There’s a lot of talk of weight gain in all ages during the pandemic. Are you seeing this and if so, what health consequences could it have?
Dr. Carolina Urbizo
DePaul Community Health Centers
During the pandemic, we are seeing weight gain in patients of all ages. A large majority of children participated in virtual learning last school year, contributing to them being more sedentary and eating more. As for adults, some have been working remotely and activities outside of work have been limited, therefore increasing in sedentary life. With this weight gain in patients, we have seen more uncontrolled blood pressures, out-of-control diabetes, increasing strokes and increasing joint pains. In addition, the added pounds in patients have contributed to an increase in depression.
Walter Hoyt, MD
Pediatric and Adult-Congenital Cardiology and Electrophysiology
Increasing levels of obesity and inappropriate weight gain have been a growing problem prior to the pandemic, and studies in both adult and pediatric populations suggest that pandemic-associated changes in exercise and recreation have exacerbated the problem. Additionally, possible delays in non-emergent appointments likely makes the true change in prevalence difficult to quantify. Regardless, the impact of pandemic-related changes in organized sports and physical education is readily visible in many children’s physical and mental well-being.
Gabrielle Givens, M.D.
St. Tammany Health System
The COVID-19 pandemic has brought a host of challenges to our daily lives, and unfortunately for many adults and children, weight gain has been one of those challenges. Weight gain can have a detrimental effect on a person’s overall health. I personally am already seeing these effects taking place as I diagnose new onset type 2 diabetes or hypertension in previously healthy patients. In order to prevent long-term health consequences, now is the time to start replacing some of the unhealthy habits we have adopted during the pandemic with healthier ones.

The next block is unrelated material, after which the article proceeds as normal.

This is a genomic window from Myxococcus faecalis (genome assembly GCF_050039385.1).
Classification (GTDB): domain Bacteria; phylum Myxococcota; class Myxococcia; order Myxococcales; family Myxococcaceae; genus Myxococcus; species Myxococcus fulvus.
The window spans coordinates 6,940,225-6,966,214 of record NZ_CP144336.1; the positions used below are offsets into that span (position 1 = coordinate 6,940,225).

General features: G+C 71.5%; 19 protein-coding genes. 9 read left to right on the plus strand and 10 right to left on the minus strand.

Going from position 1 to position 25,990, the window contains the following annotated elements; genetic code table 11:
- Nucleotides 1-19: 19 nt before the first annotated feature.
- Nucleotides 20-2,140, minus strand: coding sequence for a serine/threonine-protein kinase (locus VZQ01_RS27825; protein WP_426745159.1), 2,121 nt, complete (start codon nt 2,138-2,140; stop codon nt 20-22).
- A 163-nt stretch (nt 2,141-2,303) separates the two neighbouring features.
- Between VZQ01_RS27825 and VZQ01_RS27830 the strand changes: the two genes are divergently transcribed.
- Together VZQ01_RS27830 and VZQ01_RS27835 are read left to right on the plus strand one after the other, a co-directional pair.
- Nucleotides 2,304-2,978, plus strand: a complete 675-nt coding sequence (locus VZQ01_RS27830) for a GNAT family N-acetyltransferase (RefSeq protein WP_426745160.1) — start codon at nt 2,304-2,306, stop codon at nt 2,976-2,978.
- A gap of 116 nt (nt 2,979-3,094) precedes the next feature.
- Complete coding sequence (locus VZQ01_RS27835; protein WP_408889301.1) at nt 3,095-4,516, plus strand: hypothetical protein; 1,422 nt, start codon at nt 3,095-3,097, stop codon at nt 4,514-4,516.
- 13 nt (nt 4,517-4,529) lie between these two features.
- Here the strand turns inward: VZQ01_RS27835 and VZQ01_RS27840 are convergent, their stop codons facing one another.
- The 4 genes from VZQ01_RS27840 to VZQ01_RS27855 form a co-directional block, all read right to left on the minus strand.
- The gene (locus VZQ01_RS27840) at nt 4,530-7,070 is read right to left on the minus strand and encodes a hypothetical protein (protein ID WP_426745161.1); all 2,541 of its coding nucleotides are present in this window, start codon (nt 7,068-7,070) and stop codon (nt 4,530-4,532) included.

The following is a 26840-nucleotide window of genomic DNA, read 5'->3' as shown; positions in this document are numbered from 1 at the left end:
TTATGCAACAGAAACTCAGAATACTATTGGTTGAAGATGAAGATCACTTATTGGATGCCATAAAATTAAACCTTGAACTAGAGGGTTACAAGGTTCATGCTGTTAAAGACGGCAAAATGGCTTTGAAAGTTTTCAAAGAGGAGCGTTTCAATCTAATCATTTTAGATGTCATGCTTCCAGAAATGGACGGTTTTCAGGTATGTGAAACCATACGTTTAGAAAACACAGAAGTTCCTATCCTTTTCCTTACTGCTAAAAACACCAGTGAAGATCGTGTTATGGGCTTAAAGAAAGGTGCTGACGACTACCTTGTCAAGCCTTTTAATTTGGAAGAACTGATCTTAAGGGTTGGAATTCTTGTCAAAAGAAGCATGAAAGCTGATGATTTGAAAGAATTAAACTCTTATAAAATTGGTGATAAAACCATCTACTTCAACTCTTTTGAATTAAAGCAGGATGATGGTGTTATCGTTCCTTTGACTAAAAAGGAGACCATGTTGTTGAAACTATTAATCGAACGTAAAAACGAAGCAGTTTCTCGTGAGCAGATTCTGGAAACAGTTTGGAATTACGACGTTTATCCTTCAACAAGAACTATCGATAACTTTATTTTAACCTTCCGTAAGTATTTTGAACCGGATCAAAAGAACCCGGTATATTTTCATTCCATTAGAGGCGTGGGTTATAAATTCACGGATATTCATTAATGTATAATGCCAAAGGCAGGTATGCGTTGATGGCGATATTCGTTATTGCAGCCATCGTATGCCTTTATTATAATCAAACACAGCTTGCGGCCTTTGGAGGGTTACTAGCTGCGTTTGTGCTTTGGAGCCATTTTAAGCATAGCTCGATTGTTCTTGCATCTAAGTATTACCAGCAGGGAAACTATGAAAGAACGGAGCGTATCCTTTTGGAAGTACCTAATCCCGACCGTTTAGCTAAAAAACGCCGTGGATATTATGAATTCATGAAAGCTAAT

Stephanie Losq-Sarkar, M.D.
Family Medicine Physician
Just as the pandemic has changed eating habits, it has had an impact on exercise habits. With the gyms being closed or limiting hours and access and people losing out on basic daily physical activity — like walking from the parking lot to their office — some people just aren’t getting the same level of exercise. However, it’s not time to guilt yourself. Cut yourself some slack. Eating is one of life’s pleasures and the pandemic has been so stressful, so it’s understandable that we ate more of our favorite comfort foods — and more often and in larger quantities.